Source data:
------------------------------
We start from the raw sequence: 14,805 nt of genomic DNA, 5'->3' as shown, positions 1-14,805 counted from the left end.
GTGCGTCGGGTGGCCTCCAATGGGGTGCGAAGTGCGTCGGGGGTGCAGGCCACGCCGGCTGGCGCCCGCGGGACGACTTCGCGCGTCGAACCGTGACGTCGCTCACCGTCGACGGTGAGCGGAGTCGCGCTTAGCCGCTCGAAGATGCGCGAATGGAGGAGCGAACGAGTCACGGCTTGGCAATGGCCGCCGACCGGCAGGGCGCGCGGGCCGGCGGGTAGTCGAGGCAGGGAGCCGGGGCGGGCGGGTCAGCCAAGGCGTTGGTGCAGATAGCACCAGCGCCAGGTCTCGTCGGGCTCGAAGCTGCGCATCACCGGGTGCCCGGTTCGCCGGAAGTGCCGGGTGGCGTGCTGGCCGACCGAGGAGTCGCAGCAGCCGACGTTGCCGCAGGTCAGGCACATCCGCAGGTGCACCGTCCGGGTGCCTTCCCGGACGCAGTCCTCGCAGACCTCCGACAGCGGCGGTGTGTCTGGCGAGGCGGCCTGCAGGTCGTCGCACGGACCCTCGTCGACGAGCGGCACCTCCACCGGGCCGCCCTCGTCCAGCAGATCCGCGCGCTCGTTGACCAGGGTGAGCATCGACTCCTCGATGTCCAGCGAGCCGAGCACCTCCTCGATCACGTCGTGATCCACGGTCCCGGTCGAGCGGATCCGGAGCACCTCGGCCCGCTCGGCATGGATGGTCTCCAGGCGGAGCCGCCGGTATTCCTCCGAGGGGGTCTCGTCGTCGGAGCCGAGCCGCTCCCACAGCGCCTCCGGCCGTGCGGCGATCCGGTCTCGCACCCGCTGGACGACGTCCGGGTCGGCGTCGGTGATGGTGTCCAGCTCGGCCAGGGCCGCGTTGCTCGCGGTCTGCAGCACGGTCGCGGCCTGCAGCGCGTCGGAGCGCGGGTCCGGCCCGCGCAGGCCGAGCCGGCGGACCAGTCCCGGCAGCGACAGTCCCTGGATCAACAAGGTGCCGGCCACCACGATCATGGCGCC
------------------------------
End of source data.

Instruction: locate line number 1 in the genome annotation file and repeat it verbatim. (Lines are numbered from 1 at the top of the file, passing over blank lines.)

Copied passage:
We start from the raw sequence: 14,805 nt of genomic DNA, 5'->3' as shown, positions 1-14,805 counted from the left end.